Assessing all the information you have received so far, allows you to make reasonable plans to develop your butterfly garden. In this process the sun has a big influence. Using the sun you can mark out the kind of garden, nature will allow you to have. Now one can plan just where the trees can be planted, the shrubs, grasses and flowers that will feed the butterflies the nectars they need. For the bigger butterfly species that are tree toppers, one should also plant fruit trees, such as lemon, guava, banana and peach. As many of these butterflies prefer to feed on fruits and not flowers. Grasses are also important, the browns or hoppers breed on different grass species. These butterflies are referred to at times as the twilight browns, meaning that they enjoy flying at twilight time. The more different things that you plant would mean getting a wider variety of butterflies in your garden. Planning your garden now becomes fun.
Host plants and habitats;
A host plant (also referred to as food plant) is the plant on which the female butterfly lays her eggs and which serves as a source of food for the developing larvae. Host plants are as diversified and various as the butterflies that exist. In general, each butterfly species has a single host plant; quite a few species though, do breed and feed on more than one species of plant. An obvious relationship exists between food plants and butterflies. Butterfly species that have more than one food plant, or feed on food plants that occur in abundance or have a wide-ranging distribution, are more common and/or widely distributed. Species that feed on rare host plants, or those that occur in specific habitats will form isolated colonies in specific locations.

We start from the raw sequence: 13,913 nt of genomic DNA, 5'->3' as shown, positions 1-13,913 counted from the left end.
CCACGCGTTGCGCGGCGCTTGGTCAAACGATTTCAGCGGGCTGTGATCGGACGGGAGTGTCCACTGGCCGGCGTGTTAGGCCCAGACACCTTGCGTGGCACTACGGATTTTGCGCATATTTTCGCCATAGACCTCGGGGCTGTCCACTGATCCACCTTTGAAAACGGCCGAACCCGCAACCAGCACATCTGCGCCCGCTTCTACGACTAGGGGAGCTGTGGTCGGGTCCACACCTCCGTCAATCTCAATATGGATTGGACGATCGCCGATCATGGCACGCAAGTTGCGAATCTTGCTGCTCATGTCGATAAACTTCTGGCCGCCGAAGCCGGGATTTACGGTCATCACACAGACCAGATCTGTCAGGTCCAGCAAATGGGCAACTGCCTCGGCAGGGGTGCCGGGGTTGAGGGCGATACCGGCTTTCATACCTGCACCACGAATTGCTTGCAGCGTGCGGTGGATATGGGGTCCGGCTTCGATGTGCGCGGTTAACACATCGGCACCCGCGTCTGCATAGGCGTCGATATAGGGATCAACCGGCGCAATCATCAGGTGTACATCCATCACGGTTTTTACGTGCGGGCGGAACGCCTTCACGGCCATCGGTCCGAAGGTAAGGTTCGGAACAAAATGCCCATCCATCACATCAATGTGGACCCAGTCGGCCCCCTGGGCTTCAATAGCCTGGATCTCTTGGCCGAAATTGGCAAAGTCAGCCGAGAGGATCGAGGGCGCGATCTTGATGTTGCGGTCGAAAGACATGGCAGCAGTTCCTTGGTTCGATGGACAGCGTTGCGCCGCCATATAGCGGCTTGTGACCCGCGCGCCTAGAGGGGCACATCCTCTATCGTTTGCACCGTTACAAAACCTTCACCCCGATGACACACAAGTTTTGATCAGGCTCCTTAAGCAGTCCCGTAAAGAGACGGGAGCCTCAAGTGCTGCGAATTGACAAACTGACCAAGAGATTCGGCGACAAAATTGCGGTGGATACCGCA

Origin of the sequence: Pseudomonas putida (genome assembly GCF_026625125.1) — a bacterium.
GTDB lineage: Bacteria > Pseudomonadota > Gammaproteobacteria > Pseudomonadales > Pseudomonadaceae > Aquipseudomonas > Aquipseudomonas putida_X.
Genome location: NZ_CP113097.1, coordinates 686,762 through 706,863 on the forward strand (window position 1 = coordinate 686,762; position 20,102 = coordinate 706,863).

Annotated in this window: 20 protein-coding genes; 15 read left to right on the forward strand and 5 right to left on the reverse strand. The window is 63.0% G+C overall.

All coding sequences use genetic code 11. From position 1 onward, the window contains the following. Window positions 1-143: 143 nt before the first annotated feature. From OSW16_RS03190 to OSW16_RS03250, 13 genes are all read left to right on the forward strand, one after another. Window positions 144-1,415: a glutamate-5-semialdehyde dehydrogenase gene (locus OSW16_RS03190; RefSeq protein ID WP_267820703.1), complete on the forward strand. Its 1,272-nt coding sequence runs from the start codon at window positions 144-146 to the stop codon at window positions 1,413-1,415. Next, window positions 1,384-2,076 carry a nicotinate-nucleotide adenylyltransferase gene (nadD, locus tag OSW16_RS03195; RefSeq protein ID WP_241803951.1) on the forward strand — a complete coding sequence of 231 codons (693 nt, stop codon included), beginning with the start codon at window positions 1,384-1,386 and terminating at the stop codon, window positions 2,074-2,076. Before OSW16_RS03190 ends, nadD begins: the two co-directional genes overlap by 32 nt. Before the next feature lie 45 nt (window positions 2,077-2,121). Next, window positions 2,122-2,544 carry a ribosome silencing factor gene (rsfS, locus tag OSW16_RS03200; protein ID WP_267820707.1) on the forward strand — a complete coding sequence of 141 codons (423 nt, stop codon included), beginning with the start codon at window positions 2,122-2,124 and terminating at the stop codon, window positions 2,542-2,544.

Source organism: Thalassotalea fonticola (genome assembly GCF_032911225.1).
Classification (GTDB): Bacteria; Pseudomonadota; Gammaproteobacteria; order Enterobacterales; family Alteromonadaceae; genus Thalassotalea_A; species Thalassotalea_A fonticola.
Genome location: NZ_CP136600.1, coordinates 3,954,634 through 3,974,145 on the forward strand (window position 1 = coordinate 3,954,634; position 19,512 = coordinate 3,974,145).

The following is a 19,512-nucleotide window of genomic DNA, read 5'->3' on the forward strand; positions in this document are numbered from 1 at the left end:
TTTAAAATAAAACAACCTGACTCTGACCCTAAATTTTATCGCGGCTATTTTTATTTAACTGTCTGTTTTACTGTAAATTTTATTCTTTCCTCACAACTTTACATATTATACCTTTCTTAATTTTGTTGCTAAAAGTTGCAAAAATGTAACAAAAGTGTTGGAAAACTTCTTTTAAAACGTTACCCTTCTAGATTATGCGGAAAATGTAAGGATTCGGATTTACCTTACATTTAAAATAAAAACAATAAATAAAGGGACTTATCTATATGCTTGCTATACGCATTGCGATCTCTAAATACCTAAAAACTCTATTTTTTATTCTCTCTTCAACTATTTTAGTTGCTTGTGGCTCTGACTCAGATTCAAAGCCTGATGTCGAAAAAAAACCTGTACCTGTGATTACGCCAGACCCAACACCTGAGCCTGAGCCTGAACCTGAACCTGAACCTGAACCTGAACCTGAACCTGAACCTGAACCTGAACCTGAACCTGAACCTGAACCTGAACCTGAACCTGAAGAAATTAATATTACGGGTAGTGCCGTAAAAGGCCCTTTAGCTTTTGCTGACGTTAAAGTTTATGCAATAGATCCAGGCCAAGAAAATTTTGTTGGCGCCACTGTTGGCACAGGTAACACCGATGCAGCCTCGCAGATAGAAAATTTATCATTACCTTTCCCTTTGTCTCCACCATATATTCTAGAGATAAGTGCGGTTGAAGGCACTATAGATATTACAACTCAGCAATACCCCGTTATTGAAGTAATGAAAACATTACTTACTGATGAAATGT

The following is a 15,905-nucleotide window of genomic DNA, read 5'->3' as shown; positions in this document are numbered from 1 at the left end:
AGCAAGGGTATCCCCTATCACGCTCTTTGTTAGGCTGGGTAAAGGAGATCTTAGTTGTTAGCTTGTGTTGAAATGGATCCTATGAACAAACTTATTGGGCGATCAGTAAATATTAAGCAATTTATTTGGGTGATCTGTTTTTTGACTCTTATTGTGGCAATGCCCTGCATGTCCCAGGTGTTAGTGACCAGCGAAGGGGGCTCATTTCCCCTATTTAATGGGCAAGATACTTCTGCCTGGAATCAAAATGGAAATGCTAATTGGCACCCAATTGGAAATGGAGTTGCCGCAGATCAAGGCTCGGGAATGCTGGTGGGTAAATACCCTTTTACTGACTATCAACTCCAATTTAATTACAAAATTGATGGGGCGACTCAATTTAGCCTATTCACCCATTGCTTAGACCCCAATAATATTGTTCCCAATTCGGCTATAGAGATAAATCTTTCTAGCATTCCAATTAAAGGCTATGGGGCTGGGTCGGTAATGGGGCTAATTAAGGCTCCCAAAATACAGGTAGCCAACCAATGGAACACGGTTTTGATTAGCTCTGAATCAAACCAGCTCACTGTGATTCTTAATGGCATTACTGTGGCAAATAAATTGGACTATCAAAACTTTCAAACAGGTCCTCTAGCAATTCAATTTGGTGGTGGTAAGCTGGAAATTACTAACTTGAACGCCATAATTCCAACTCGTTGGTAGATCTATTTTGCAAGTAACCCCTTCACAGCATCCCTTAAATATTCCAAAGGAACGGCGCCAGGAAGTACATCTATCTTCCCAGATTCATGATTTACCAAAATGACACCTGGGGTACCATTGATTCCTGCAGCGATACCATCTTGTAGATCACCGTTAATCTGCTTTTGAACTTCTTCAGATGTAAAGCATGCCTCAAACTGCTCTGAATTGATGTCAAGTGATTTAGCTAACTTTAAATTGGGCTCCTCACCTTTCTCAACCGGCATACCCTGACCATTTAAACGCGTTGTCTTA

Butterflies are known to breed on a variety of grasses, weeds, shrubs, large trees and even parasitic plants such as the mistletoe, which depends on its host for water and minerals. Finding the host plant of a species of butterfly is relatively easy; following a female, at a discreet distance, will eventually lead you to the food plant. Depending on the species, host plants, and therefore butterflies, can be found in a variety of habitats such as forests, wetlands, and mountainous areas and along river banks, savannahs, grasslands, etc.